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Five thoughts: Kyle Busch captures Sprint Cup title in Gordon’s final race

Five thoughts on Kyle Busch’s double whammy victory in Sunday’s Ford EcoBoost 400, the final race in NASCAR’s Chase for the Sprint Cup championship.  

HOMESTEAD, Fla. — Five thoughts on Kyle Busch’s double whammy victory in Sunday’s Ford EcoBoost 400, the final race in NASCAR’s Chase for the Sprint Cup championship.

1. The driver known as “Rowdy” has finally settled down

It seems a bit too pat that a crippling accident could transform Busch into a different driver. But his team owner, Joe Gibbs, believes it was a critical stage in his overall maturation—right up there with getting married, and becoming a father six months ago. The injuries he suffered in that fateful crash nine months ago at Daytona (a broken leg, a busted foot) were a major wake-up call. “I thought I was gonna have to go back to laying decals,” Busch said post-race.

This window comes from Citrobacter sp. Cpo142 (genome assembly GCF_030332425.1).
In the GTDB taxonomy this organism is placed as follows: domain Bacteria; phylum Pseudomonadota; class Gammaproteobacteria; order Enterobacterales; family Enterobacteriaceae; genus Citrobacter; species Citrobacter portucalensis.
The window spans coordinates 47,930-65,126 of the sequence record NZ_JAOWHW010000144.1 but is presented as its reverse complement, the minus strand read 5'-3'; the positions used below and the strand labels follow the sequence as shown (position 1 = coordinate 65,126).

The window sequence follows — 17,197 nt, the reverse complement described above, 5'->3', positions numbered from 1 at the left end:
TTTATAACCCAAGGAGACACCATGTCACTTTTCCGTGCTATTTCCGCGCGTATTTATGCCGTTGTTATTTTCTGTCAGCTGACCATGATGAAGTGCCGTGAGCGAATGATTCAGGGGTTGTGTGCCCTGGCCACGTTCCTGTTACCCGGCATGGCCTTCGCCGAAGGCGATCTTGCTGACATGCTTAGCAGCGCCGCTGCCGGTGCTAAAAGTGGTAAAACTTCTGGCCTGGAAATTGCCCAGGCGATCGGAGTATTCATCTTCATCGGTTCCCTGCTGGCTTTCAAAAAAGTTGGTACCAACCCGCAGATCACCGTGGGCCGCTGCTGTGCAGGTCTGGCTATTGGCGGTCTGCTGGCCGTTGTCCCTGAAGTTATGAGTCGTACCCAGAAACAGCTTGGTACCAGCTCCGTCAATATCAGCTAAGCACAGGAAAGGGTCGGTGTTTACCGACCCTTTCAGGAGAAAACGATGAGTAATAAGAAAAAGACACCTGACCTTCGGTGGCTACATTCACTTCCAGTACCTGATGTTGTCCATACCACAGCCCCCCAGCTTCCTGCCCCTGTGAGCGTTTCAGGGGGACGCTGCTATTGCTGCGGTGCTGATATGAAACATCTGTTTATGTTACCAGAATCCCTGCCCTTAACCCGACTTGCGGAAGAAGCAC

“In the past, he’d wear his emotions on his sleeve,” Gibbs said four days before Sunday’s race, while explaining his ace pilot’s old approach to problem solving. Back in the day, Busch would melt down over the slightest mishap. Now? “He just seems to be more focused and thinking his way through things,” Gibbs continued.

After Sunday's race, Busch was even more philosophical—“I guess I feel more at peace a little bit,” he said. 

Kyle Busch wins first career NASCAR Sprint Cup championship

If Busch were going to lose it, a caution flag with 11 laps to go would’ve been a perfect moment. But all he did was line up on the first row against race leader Brad Keselowski, pass the Penske driver going into turn one and cruise along for three furious laps until the checkered flag flew. Quite simply, Busch drove like there was nothing riding on the result.